Thursday, March 14, 2013

Zombie Ideas

More often than we'd like to see them these days, ideas that we thought were dead and buried keep being resurrected in American politics. Like most things that should have remained dead and buried, most 'zombie ideas' aren't exactly good things.

Take the effort to expand gambling in Nebraska.

We recently wrote about the current efforts being pushed in the Nebraska Legislature, by out-of-state lobbying interests to spread legal casino gambling across the Cornhusker State. As we noted two weeks ago, this zombie idea has been run past Nebraska voters three times in the last decade, with all three attempts going down to resounding defeat.

There are those who are saying LR41CA - the measure to allow betting on historic horse racing in Nebraska - is yet another zombie gambling bill. We admit, there are some significant similarities to the 2012 Nebraska jobs and horse racing bill, which passed the Nebraska Legislature last year, but was vetoed by Republican governor Dave Heineman.

The key difference, however, is that both the 2012 and 2013 horse racing bills are trying to save Nebraska jobs that already exist, by only slightly modifying current law. The expanded gambling interests, however, want to completely change a law that's part of the Nebraska State Constitution.

Sadly, the lobbyists with the zombie gambling idea just keep coming back to bang on the door of the Nebraska legislature.

In a similar vein, the GOP keeps bringing back another zombie idea, Paul Ryan's failed budget plan. As we noted on Wednesday, Ryan's proposals aren't the only budget plans coming out of Washington, DC these days.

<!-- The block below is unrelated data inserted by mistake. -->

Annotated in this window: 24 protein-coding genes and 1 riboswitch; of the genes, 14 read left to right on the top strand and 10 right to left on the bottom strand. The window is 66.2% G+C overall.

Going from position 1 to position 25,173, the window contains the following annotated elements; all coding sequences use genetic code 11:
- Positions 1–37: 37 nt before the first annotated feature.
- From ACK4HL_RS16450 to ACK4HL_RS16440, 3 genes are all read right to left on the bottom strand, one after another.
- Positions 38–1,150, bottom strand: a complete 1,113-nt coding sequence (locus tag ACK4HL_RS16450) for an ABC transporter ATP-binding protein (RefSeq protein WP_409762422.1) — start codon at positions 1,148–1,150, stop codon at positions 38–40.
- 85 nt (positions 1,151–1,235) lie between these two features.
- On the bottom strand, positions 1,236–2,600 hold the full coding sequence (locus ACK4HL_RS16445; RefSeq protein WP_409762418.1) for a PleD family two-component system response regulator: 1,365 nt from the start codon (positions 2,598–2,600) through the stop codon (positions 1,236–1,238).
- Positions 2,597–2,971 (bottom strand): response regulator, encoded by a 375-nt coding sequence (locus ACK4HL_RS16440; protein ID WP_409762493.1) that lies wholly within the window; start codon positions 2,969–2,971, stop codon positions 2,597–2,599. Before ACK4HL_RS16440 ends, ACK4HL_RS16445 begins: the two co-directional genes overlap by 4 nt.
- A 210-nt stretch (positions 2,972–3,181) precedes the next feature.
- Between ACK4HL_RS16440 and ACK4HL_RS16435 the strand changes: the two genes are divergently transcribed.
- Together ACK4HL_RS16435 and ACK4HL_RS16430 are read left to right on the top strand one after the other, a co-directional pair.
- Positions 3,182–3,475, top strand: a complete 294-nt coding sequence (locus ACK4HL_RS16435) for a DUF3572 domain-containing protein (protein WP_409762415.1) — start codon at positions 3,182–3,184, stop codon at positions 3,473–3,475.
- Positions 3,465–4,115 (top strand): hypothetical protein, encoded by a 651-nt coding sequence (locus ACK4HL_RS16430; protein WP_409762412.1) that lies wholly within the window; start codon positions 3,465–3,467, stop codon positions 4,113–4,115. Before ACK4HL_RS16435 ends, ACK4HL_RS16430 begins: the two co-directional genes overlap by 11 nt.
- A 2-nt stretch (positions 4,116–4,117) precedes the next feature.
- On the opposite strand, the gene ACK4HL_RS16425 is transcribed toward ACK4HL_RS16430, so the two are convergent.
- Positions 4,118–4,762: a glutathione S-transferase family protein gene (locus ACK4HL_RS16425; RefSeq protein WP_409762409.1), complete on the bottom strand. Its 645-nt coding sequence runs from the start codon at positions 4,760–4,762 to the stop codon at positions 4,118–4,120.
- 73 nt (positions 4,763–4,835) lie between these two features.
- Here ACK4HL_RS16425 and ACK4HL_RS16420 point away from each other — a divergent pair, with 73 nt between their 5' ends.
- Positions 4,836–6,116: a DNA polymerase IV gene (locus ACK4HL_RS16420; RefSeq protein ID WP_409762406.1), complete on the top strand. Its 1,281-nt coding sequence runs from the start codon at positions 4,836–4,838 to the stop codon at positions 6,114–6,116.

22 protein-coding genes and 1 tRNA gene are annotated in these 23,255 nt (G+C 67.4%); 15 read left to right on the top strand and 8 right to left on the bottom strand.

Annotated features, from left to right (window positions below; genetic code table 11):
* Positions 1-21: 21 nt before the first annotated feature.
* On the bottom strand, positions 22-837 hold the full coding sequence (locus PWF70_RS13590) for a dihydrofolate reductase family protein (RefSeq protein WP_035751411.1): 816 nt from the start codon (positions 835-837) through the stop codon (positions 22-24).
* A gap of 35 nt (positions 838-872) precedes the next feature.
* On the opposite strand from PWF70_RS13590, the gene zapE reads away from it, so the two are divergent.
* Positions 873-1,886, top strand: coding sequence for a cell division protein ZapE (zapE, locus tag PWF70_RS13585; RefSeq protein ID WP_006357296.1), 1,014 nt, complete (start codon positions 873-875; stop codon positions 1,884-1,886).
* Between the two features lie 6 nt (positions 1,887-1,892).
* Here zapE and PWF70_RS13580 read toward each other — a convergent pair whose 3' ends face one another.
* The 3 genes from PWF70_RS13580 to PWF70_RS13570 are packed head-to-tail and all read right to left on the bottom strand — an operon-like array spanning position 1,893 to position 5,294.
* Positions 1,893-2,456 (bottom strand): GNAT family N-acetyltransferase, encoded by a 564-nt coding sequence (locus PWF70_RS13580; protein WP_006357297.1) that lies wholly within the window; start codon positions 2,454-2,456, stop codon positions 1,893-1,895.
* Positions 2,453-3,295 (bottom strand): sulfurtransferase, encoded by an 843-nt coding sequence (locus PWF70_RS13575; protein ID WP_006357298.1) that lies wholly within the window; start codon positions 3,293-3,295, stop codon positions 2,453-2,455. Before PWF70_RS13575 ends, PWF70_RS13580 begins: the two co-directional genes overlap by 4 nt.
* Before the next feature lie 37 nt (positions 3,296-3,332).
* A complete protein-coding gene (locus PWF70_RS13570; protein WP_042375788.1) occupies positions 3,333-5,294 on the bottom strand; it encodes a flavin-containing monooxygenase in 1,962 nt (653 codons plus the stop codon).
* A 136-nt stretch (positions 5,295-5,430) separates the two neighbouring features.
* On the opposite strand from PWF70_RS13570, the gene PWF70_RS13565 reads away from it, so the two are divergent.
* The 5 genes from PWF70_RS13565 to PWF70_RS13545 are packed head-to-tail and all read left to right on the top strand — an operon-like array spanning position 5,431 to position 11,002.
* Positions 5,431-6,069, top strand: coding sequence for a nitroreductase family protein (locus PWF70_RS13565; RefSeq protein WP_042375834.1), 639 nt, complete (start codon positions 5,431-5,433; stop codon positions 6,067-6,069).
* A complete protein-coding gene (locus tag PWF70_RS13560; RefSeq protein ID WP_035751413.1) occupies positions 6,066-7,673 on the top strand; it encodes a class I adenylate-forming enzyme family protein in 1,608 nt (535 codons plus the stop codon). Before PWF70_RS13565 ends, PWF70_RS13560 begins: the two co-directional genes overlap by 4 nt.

In fact, U.S. Senate Democrats released their own budget proposal on Wednesday, and unlike the House Republican 'Ryan Plan', the Democratic budget plan is no zombie.

The always astute Ezra Klein broke down Democratic Sen. Patty Murray's budget plan, and found it was actually more honestly conservative - in the dictionary definition of "preserving existing conditions" - than the Ryan Plan is.

The Democratic Plan is, to some degree, vague about certain details, though unlike the Ryan Plan, the Murray Plan is clear about how Democrats plan to pay for the things Americans demand from their government. The full Democratic Budget is long, but the key differences between the Murray Plan and the Ryan plan are simple.

The Democratic Murray Plan focuses on keeping and growing jobs in America, as well as making sensible progress on paying down debt and deficit, through slight modifications in current laws and programs. Further, the Murray Plan is an equal mix of closing loopholes to raise revenue, while cutting waste to cut costs. In short, the Democratic plan is fair, balanced, and not radical.

In comparison, the Ryan Plan wants to drastically change how our Federal government works, gutting support for the poor and elderly, giving massive new tax breaks to the rich, and significantly changing our federal laws to benefit those who already have more than enough - a plan that voters strongly rejected last fall.

There's a reason we call stupid ideas that won't go away 'zombie ideas.' We just wish we could find the legislative weapon that would finally bury some of these undead notions once and for all.